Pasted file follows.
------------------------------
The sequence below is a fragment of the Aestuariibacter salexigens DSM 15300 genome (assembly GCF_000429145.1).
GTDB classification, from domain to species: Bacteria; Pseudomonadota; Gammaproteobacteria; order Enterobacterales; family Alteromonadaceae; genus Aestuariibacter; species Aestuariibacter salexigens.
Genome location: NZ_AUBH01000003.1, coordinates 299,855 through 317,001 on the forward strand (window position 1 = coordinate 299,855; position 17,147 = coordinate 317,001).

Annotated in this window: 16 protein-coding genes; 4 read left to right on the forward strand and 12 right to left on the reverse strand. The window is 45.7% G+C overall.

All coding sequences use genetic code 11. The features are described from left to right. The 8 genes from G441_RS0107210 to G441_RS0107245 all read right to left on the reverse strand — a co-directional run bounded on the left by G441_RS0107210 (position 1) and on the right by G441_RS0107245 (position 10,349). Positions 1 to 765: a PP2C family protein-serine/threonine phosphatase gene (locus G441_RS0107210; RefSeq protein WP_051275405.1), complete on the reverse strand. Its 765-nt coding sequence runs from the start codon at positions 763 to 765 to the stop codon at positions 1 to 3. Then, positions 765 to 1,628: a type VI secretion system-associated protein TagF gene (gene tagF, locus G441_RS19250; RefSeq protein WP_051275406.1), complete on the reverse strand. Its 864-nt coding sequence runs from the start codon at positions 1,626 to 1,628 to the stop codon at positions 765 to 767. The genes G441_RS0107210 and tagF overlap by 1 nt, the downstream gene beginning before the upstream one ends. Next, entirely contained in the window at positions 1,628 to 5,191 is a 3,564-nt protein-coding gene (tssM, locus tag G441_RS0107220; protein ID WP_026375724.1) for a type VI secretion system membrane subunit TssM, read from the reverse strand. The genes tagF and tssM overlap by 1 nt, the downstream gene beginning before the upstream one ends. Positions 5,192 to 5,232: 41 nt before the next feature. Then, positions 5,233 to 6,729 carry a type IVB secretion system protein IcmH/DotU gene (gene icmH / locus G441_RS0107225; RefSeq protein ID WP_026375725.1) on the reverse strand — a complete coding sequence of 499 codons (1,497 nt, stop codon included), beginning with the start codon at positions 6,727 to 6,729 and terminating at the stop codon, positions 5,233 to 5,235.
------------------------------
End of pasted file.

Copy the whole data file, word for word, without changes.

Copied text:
The sequence below is a fragment of the Aestuariibacter salexigens DSM 15300 genome (assembly GCF_000429145.1).
GTDB classification, from domain to species: Bacteria; Pseudomonadota; Gammaproteobacteria; order Enterobacterales; family Alteromonadaceae; genus Aestuariibacter; species Aestuariibacter salexigens.
Genome location: NZ_AUBH01000003.1, coordinates 299,855 through 317,001 on the forward strand (window position 1 = coordinate 299,855; position 17,147 = coordinate 317,001).

Annotated in this window: 16 protein-coding genes; 4 read left to right on the forward strand and 12 right to left on the reverse strand. The window is 45.7% G+C overall.

All coding sequences use genetic code 11. The features are described from left to right. The 8 genes from G441_RS0107210 to G441_RS0107245 all read right to left on the reverse strand — a co-directional run bounded on the left by G441_RS0107210 (position 1) and on the right by G441_RS0107245 (position 10,349). Positions 1 to 765: a PP2C family protein-serine/threonine phosphatase gene (locus G441_RS0107210; RefSeq protein WP_051275405.1), complete on the reverse strand. Its 765-nt coding sequence runs from the start codon at positions 763 to 765 to the stop codon at positions 1 to 3. Then, positions 765 to 1,628: a type VI secretion system-associated protein TagF gene (gene tagF, locus G441_RS19250; RefSeq protein WP_051275406.1), complete on the reverse strand. Its 864-nt coding sequence runs from the start codon at positions 1,626 to 1,628 to the stop codon at positions 765 to 767. The genes G441_RS0107210 and tagF overlap by 1 nt, the downstream gene beginning before the upstream one ends. Next, entirely contained in the window at positions 1,628 to 5,191 is a 3,564-nt protein-coding gene (tssM, locus tag G441_RS0107220; protein ID WP_026375724.1) for a type VI secretion system membrane subunit TssM, read from the reverse strand. The genes tagF and tssM overlap by 1 nt, the downstream gene beginning before the upstream one ends. Positions 5,192 to 5,232: 41 nt before the next feature. Then, positions 5,233 to 6,729 carry a type IVB secretion system protein IcmH/DotU gene (gene icmH / locus G441_RS0107225; RefSeq protein ID WP_026375725.1) on the reverse strand — a complete coding sequence of 499 codons (1,497 nt, stop codon included), beginning with the start codon at positions 6,727 to 6,729 and terminating at the stop codon, positions 5,233 to 5,235.